Local Preservationists

 

By Sophia Dembling

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Esther Gordy Edwards established the Motown Museum in 1985.

Berry Gordy, founder of Motown, has called his big sister, Esther Gordy Edwards, “bossy” and he knew in 1958 that borrowing money from the family savings club she had established wouldn’t be easy.

“She had power and influence,” Gordy wrote in his autobiography, To Be Loved. “She was a strong businesswoman, and very careful with money. The family depended on Esther to keep these things together.”

Gordy got the fight and the words he’d expected to hear from his sister -- If you’re so smart, why ain’t you rich? And, she continued, “You’re 29 years old and what have you done so far in your life?” In the end, though, Edwards approved an $800 loan -- provided Gordy sign a contract with future royalties as security.

The rest, of course, is music history -- still preserved in Hitsville U.S.A. in Detroit. The museum founded by Edwards in the modest house where some of the greatest hits of the 1960s were recorded by some of the era’s most iconic acts: the Supremes, The Temptations, Marvin Gaye, Gladys Knight and the Pips, and a who’s-who of others.... Read More →

The National Trust for Historic Preservation works to save America's historic places. Join us today to help protect the places that matter to you.

Guest Writer

Although we're always on the lookout for blog content, we encourage readers to submit story ideas or let us know if you've seen something that might be interesting and engaging for a national audience. Email us at editorial@savingplaces.org.

 

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Shelby put her new masonry skills to use as a volunteer at the Botanic Garden at Historic Barns Park this year.

Last year, right around this time, corpsmembers from the Michigan-based SEEDS Youth Conservation Corps were in the midst of rehabilitating the historic Goffar Barn at the Sleeping Bear Dunes National Lakeshore, alongside Lake Michigan.

One corpsmember, Shelby, was not only able to learn while on the job, she was able to take the preservation masonry and repointing skills she had picked up at the Goffar Barn to volunteer her time, and expertise, to another nearby preservation project.

We caught up with Shelby, one year out from her training experience in HOPE Crew, and learned about her new opportunities, including a volunteer masonry project for the Botanic Garden at Historic Barns Park in Traverse City, Michigan.... Read More →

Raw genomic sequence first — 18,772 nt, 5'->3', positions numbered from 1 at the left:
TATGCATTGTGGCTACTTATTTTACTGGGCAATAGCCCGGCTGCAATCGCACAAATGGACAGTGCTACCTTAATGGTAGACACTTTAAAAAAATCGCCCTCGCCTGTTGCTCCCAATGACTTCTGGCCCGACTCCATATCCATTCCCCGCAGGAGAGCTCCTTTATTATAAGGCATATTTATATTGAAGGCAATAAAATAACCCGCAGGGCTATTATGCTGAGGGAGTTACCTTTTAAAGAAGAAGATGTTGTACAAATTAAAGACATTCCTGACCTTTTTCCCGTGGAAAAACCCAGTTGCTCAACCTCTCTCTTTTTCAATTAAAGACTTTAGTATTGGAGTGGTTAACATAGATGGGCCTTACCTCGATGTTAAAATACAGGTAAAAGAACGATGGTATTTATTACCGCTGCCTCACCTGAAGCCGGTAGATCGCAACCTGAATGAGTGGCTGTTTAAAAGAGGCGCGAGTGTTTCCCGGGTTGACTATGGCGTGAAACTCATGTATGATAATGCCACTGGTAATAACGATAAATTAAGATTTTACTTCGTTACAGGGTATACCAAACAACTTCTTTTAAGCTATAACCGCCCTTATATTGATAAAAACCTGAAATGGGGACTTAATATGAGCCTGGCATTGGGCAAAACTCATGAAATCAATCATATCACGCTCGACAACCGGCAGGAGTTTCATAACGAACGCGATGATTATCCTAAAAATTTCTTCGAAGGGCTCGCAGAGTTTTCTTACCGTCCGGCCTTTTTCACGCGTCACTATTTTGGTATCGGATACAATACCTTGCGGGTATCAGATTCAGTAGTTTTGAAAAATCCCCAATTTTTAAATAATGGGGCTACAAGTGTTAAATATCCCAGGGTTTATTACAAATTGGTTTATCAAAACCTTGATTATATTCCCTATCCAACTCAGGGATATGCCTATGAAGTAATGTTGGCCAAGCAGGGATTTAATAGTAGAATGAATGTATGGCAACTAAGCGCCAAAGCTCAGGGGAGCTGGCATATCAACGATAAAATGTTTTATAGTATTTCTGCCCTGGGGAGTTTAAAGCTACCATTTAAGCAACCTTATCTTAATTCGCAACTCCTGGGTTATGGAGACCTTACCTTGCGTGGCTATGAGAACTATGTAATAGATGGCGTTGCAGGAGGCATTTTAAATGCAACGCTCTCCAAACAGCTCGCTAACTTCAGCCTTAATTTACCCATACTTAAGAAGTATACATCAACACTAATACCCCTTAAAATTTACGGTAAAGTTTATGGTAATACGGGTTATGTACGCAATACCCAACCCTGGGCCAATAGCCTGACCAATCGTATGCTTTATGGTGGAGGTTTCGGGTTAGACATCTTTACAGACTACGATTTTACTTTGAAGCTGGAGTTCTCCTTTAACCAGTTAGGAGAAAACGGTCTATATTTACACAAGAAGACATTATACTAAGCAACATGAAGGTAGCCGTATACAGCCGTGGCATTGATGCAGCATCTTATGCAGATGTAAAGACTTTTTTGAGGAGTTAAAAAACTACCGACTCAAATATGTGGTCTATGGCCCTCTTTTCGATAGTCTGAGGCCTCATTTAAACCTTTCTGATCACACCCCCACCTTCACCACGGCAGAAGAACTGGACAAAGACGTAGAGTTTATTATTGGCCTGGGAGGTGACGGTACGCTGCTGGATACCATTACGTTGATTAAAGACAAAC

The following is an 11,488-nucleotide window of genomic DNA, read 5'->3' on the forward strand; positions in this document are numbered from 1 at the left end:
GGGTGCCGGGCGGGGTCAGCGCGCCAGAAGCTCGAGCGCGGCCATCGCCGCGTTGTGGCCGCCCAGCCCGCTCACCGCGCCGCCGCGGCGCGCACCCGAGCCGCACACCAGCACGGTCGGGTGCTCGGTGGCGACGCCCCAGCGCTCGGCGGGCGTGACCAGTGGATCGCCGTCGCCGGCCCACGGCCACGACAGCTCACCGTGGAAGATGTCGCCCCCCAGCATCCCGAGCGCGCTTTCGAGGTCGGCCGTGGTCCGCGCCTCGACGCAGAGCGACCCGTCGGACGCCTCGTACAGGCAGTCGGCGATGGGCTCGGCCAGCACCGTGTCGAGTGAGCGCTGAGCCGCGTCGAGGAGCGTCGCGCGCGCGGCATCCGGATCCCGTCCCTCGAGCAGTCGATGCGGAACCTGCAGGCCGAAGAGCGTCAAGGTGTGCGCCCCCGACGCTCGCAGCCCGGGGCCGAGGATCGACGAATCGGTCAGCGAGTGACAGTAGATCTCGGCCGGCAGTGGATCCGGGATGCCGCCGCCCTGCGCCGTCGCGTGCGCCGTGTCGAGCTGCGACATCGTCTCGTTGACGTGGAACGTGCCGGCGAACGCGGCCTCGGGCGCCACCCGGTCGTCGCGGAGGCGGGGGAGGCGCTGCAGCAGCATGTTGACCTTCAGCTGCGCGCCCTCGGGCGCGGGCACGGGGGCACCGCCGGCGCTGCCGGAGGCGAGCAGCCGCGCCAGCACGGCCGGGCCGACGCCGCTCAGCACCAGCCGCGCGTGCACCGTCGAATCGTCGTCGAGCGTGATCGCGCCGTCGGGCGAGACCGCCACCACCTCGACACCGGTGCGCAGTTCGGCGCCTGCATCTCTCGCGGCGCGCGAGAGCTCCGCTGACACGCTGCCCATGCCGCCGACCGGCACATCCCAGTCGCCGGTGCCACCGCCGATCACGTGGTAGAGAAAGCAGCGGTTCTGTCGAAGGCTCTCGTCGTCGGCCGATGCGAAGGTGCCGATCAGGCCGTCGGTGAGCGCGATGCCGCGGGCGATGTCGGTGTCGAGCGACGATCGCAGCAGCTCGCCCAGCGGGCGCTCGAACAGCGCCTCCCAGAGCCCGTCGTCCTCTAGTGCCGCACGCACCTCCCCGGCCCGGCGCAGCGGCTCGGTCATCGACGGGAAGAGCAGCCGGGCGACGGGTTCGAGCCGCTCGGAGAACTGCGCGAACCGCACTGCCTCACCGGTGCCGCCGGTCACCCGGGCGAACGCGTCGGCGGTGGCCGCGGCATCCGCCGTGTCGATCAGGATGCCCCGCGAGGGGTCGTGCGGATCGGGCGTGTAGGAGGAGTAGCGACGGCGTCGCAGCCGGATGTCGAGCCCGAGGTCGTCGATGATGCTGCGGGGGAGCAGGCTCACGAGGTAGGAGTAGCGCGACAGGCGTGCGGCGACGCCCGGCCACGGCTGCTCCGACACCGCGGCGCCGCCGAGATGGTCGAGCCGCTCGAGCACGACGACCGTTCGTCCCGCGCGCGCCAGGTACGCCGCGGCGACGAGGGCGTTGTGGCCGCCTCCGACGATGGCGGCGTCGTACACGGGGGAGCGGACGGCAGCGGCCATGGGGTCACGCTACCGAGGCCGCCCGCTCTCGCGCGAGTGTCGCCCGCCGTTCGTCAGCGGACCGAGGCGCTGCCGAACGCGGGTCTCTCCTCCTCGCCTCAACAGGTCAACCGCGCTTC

The National Trust for Historic Preservation works to save America's historic places. Join us today to help protect the places that matter to you.

Tom Wall

Tom Wall is the Associate Manager of Community Outreach. His background includes television production, journalism, nonprofit communications, and marketing. Originally from Santa Fe, New Mexico, Tom is a graduate of the George Washington University, with a B.A. in Journalism and Mass Communication.

 

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The exterior of the rehabilitated Firestone Building.

Last year, the rehabilitation of the 1920s Firestone building in Gainesville, Florida was completed. Phoebe Cade Miles (the daughter of Gatorade inventor Dr. James Cade) and her husband, Richard Miles, of the Cade Museum, sponsored the project and worked with father/son team Richard and Ryland Wagner of Joyner Construction to complete the rehabilitation. The project was so well done that the Wagners were recognized by the Florida Trust for Historic Preservation with an Honorable Mention for Adaptive Reuse award.

Recently, we sat down with Phoebe and Richard to talk about the Firestone rehabilitation project.... Read More →

The National Trust for Historic Preservation works to save America's historic places. Join us today to help protect the places that matter to you.

Jamesha Gibson

Jamesha Gibson

Jamesha Gibson is an Editorial Intern at the National Trust. She is passionate about using historic preservation as an avenue for underrepresented communities to share their unique stories. Jamesha also enjoys learning about other cultures through reading, art, language, dancing, and especially cuisine.